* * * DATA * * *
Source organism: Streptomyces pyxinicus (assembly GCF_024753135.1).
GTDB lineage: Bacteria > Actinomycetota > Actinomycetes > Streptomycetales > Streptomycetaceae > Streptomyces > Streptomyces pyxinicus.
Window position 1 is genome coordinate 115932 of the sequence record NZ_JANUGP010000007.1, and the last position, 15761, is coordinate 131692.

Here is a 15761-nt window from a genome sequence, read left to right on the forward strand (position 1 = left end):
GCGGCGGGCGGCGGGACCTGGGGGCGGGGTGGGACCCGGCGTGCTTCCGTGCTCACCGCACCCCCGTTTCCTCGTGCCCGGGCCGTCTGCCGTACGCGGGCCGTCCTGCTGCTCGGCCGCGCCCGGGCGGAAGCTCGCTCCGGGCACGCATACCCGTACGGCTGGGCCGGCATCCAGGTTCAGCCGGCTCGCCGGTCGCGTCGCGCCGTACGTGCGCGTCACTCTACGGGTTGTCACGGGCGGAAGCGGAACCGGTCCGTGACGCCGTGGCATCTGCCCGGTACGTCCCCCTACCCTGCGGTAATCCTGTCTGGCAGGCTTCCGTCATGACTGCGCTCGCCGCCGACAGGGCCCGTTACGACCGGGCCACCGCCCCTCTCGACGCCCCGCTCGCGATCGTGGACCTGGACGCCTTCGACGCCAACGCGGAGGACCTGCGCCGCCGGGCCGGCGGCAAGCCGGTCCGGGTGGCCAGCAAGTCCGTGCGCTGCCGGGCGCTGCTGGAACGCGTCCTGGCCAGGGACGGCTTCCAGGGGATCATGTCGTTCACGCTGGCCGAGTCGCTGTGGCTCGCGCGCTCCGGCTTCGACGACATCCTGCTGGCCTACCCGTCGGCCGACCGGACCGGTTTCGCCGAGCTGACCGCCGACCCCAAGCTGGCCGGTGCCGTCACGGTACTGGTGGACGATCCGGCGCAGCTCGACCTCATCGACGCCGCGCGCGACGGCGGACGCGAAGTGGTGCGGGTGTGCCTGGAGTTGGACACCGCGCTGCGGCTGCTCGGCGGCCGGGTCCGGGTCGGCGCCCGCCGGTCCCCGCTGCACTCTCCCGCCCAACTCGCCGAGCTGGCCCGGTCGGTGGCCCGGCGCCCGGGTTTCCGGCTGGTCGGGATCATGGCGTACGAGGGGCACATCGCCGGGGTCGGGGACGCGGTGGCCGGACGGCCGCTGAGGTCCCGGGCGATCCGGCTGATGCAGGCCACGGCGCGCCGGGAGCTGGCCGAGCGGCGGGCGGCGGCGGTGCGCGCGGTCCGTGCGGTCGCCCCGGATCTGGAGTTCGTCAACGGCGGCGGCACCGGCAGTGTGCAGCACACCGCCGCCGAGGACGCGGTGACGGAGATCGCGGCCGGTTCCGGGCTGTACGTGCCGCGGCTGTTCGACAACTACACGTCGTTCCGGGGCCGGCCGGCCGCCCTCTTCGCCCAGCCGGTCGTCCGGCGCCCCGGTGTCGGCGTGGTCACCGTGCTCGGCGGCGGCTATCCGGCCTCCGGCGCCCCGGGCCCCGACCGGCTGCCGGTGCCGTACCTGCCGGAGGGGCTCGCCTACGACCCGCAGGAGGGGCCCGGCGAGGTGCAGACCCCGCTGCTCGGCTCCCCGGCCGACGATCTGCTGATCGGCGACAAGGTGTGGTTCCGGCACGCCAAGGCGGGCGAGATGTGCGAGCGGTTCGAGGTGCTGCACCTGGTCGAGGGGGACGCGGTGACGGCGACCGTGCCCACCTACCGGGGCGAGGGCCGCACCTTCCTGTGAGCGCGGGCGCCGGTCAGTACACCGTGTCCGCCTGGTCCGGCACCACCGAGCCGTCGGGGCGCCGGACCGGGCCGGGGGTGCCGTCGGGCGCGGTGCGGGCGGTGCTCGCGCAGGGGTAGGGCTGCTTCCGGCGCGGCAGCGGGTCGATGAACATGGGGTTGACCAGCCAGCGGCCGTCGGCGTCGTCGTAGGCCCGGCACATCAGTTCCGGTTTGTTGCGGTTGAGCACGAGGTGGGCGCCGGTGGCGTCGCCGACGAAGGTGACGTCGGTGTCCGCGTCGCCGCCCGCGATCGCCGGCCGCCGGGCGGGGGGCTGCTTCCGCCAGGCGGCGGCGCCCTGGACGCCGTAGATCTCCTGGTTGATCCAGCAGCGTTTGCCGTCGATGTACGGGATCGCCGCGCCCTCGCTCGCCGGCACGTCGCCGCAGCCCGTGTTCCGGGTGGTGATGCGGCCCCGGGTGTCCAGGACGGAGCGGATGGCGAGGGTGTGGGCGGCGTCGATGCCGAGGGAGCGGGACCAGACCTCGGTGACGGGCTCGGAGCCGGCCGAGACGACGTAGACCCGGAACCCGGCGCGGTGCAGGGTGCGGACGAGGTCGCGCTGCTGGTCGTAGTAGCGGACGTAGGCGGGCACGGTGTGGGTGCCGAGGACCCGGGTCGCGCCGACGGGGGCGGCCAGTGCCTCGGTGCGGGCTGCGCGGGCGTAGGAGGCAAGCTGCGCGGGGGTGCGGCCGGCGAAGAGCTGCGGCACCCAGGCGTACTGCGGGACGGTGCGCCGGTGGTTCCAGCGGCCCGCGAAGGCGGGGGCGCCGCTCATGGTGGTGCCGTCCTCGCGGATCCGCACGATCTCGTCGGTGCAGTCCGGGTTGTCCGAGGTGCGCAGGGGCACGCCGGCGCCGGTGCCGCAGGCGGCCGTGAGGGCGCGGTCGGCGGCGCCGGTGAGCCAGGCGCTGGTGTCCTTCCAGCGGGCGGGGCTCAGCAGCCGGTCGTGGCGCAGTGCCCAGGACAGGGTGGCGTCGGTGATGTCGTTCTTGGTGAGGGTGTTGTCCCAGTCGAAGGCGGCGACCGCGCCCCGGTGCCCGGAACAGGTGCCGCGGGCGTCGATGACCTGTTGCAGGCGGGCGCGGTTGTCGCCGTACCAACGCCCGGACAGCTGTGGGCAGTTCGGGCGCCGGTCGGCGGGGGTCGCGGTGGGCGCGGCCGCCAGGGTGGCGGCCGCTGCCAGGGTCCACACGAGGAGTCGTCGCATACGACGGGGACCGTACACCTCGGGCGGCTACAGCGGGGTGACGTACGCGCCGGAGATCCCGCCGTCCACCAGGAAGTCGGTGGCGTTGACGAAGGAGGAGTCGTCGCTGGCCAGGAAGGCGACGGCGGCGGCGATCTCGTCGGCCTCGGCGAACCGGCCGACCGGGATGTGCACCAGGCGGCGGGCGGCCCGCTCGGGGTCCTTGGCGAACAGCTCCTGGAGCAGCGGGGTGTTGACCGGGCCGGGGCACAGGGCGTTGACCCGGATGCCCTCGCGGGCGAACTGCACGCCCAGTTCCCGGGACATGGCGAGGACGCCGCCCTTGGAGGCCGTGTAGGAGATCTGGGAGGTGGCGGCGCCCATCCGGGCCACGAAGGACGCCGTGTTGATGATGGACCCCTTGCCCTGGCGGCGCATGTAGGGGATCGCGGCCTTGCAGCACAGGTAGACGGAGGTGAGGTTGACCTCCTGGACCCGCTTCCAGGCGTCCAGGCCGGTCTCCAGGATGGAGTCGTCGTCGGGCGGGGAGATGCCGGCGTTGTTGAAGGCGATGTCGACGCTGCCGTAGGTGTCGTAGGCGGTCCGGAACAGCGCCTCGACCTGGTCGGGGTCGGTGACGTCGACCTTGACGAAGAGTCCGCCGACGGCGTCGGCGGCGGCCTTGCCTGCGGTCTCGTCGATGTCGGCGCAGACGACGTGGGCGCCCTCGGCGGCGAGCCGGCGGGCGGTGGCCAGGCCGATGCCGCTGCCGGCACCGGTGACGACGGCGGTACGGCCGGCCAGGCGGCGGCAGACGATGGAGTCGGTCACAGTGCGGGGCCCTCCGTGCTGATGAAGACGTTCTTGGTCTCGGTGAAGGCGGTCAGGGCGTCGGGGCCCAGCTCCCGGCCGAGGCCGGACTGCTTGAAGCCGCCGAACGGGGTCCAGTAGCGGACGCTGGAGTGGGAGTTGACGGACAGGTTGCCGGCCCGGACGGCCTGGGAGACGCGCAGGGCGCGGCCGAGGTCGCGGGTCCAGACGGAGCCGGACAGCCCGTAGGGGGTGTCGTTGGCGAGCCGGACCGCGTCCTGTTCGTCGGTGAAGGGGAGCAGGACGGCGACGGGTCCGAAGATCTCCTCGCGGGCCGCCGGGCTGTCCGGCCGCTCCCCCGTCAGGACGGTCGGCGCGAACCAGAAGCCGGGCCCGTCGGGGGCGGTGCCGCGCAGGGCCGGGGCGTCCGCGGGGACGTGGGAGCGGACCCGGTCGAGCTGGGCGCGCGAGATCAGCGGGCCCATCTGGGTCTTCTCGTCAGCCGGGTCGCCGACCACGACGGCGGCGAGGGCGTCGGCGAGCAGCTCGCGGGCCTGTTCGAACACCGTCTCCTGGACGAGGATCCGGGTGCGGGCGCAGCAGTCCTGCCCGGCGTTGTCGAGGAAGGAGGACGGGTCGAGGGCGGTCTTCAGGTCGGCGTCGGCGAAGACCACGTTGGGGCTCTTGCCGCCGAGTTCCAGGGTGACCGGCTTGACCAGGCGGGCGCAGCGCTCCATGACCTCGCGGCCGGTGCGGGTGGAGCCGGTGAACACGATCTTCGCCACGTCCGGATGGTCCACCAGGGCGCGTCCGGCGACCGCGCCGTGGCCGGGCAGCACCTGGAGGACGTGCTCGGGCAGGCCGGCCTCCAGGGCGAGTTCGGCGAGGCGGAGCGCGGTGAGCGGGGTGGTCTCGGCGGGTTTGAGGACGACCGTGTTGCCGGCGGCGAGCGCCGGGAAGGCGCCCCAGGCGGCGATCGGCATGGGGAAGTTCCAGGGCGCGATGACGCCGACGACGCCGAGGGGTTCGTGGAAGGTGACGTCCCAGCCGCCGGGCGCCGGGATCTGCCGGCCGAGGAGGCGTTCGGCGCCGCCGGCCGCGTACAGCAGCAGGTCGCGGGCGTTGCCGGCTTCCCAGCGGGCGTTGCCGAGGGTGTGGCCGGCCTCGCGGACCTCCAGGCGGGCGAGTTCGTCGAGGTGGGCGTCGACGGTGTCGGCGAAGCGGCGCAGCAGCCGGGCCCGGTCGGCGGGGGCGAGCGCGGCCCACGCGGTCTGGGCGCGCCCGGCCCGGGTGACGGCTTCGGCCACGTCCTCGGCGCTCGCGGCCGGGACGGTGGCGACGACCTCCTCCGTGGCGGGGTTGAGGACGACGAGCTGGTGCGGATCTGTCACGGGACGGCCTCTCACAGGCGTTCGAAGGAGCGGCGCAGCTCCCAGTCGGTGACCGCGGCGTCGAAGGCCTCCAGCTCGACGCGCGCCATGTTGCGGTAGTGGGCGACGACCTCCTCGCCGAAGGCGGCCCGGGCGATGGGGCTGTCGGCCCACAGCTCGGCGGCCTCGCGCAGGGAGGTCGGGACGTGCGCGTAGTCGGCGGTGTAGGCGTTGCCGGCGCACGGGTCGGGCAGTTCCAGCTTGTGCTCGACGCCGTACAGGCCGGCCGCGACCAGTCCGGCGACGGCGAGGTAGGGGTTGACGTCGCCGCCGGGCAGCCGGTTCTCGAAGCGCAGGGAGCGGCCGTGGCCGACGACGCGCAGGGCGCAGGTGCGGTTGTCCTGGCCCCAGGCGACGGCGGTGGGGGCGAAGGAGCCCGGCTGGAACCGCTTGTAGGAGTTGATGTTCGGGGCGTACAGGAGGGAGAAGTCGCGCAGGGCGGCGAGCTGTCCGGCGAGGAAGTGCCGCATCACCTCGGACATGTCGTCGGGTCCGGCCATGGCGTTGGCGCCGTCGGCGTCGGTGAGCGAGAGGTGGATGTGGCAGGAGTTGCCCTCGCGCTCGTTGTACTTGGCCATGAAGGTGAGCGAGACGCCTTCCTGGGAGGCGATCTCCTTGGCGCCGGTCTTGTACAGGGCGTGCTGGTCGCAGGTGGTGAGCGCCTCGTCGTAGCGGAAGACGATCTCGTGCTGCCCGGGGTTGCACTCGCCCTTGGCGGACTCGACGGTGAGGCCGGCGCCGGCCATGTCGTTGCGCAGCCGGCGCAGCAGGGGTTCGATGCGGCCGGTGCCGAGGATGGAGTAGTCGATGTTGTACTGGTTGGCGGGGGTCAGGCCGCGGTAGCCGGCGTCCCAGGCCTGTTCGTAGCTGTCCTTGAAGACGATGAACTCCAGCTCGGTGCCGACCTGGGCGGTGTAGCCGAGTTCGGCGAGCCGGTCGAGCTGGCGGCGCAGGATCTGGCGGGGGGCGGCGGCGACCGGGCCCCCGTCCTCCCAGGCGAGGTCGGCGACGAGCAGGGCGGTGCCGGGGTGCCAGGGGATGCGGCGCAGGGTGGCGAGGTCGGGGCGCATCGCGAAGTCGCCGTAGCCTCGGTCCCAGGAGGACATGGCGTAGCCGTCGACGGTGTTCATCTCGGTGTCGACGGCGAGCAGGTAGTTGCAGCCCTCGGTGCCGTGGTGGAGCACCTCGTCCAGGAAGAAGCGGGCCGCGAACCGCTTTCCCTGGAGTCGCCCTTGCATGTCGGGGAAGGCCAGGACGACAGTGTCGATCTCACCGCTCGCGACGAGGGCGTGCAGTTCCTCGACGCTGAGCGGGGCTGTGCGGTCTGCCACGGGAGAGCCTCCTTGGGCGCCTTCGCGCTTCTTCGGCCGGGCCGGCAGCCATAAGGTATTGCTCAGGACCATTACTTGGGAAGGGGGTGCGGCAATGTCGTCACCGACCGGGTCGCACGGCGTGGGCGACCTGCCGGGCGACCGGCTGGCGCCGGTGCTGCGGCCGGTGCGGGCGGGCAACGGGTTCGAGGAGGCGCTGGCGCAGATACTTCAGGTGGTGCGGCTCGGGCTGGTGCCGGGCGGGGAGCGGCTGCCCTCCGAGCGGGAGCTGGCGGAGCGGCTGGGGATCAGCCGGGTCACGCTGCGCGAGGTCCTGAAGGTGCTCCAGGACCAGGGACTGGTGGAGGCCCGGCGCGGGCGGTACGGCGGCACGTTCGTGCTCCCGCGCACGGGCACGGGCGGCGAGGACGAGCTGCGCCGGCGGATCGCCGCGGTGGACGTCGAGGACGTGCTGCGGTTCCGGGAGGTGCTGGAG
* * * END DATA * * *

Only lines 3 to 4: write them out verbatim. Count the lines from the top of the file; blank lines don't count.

Window position 1 is genome coordinate 115932 of the sequence record NZ_JANUGP010000007.1, and the last position, 15761, is coordinate 131692.

Here is a 15761-nt window from a genome sequence, read left to right on the forward strand (position 1 = left end):